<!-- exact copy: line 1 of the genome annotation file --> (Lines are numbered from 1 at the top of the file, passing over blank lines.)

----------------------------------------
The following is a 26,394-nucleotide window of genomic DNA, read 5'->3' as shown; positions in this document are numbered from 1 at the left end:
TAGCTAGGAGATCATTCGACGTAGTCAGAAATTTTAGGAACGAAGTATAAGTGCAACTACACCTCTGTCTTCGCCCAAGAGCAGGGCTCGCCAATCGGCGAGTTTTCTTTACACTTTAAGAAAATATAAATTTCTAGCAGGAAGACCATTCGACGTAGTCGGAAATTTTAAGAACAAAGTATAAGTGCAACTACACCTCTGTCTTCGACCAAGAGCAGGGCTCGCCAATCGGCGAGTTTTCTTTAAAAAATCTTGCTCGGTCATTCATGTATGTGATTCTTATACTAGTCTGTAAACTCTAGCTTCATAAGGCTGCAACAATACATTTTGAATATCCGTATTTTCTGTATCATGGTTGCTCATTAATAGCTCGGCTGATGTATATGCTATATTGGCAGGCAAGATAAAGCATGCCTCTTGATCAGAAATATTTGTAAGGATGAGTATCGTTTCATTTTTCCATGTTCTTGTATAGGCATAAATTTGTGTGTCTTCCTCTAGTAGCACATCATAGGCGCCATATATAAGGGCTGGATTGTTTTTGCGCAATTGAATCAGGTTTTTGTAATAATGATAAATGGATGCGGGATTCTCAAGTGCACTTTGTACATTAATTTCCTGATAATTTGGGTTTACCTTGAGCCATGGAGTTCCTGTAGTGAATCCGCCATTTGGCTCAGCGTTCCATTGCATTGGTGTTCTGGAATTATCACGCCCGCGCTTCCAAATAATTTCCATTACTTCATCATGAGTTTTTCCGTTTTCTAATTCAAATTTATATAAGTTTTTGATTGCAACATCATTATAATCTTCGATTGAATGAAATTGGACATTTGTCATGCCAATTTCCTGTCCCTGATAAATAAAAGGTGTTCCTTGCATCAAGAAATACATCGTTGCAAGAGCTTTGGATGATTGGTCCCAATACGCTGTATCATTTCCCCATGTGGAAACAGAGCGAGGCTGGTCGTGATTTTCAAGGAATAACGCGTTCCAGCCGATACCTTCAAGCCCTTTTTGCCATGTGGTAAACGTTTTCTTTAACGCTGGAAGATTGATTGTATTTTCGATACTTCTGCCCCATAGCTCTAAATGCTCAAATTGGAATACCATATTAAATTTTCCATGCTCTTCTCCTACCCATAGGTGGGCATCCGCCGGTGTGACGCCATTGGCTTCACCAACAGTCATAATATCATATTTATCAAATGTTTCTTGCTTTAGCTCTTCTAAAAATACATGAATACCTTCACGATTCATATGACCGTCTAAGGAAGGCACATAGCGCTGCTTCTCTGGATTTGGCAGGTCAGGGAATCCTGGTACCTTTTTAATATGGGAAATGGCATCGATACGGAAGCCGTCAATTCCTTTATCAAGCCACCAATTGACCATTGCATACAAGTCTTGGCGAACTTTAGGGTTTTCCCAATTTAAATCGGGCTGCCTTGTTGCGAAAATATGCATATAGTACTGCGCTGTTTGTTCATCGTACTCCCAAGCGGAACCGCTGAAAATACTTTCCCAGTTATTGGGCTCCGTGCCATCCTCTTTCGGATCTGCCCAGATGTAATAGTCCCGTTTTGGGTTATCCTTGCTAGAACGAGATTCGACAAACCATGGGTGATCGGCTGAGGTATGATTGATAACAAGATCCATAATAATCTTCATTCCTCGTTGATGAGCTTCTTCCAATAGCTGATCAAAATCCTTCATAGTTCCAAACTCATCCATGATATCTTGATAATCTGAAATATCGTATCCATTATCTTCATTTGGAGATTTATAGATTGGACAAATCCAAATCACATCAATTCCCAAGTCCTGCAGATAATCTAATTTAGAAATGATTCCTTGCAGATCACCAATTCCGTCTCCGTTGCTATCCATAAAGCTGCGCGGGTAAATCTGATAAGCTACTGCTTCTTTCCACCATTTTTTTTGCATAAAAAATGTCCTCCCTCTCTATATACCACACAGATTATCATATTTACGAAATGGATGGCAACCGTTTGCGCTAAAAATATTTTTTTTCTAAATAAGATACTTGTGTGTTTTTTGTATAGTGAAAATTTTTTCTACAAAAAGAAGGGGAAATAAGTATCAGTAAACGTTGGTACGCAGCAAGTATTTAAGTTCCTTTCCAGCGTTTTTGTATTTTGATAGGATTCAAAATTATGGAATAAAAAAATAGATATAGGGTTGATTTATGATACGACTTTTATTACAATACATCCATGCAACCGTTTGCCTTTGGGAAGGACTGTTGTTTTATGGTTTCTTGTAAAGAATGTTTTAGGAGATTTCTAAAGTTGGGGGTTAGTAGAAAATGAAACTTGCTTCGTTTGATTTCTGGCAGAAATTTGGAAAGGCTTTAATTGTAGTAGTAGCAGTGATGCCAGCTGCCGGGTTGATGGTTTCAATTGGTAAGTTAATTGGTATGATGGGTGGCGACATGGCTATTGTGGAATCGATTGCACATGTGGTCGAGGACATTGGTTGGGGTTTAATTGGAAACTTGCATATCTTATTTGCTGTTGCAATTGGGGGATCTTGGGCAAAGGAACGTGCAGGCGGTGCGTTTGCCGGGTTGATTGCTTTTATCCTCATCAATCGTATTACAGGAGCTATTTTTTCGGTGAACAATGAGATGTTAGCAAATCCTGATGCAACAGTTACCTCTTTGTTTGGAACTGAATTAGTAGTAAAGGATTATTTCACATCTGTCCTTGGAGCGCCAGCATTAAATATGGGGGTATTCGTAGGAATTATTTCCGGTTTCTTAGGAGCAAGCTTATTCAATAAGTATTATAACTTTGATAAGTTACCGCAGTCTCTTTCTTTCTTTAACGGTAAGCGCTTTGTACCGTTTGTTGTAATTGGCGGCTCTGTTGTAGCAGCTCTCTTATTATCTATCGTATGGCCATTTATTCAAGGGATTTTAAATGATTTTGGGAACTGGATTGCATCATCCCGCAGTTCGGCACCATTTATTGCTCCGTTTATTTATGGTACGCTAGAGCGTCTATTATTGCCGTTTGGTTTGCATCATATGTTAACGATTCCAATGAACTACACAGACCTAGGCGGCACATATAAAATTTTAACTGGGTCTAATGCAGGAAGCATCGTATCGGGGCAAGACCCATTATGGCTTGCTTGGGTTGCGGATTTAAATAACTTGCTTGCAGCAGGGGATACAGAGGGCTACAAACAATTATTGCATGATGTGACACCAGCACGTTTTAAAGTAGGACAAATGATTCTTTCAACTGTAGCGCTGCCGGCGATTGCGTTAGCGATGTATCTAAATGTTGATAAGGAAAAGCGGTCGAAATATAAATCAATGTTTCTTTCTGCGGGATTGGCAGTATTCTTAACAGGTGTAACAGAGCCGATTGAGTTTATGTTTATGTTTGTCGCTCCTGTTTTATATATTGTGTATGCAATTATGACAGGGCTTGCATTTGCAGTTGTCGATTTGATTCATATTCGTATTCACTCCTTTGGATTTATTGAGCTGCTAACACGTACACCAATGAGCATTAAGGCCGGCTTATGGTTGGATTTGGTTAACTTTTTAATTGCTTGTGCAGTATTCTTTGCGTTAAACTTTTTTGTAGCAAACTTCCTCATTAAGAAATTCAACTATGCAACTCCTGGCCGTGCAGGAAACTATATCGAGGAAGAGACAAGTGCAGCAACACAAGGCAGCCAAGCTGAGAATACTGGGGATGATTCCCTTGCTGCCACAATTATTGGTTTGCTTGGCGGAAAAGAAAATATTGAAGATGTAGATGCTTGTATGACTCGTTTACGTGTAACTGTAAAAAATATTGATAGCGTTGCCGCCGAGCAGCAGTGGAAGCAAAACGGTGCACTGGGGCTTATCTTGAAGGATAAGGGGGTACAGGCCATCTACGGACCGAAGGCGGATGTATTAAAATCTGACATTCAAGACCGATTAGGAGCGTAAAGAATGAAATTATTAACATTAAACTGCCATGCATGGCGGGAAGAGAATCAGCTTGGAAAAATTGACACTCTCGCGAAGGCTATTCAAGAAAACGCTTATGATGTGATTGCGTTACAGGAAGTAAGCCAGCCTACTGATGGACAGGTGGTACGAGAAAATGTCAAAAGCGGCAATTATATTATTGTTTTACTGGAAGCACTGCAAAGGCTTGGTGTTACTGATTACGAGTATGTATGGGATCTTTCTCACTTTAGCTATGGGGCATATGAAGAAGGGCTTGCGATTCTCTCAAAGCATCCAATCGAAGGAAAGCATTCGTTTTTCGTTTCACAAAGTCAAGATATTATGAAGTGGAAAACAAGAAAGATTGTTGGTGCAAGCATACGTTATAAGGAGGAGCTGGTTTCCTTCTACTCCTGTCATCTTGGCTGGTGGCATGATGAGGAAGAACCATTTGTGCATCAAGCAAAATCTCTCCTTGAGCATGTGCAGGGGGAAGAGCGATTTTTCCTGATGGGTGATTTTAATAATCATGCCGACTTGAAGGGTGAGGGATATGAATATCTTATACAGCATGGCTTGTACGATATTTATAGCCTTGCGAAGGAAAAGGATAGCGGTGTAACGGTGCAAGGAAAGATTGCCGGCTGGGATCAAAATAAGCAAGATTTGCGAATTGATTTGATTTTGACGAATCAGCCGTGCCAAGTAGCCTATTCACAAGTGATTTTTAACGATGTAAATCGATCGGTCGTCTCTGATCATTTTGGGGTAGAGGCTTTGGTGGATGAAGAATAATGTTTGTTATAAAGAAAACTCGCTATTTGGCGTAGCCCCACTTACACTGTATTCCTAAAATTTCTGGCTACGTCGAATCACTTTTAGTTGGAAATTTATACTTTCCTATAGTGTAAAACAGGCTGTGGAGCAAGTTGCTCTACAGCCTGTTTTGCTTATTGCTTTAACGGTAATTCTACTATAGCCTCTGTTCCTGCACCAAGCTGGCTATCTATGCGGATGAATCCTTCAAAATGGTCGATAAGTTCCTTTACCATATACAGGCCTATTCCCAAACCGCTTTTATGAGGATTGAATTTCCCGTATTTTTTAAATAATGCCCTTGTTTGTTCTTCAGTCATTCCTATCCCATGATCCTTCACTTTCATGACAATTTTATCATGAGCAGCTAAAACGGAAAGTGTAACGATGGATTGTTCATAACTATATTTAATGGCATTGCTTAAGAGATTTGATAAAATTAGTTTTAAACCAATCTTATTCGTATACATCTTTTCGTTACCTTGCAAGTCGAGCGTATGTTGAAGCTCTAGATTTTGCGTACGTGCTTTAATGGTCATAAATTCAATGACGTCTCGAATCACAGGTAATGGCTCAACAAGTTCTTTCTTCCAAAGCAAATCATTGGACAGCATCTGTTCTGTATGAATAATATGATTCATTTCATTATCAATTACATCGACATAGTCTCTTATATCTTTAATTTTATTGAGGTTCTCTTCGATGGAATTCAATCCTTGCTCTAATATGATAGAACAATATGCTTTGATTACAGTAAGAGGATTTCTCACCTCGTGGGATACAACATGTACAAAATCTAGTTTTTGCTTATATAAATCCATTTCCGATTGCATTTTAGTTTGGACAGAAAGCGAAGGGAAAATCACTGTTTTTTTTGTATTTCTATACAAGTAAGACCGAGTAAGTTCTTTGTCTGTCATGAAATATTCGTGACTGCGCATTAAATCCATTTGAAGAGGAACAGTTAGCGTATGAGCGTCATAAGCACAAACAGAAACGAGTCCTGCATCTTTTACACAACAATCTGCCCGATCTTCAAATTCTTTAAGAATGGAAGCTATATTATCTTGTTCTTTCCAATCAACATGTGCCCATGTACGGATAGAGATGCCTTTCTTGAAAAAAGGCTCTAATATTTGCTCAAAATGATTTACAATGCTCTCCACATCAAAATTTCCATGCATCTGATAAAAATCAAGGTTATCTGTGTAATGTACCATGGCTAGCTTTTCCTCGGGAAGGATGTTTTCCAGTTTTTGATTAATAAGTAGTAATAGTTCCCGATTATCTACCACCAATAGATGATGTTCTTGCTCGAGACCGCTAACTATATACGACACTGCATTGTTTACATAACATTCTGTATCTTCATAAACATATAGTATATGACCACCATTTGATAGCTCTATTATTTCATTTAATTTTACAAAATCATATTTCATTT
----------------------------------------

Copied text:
The following is a 26,394-nucleotide window of genomic DNA, read 5'->3' as shown; positions in this document are numbered from 1 at the left end: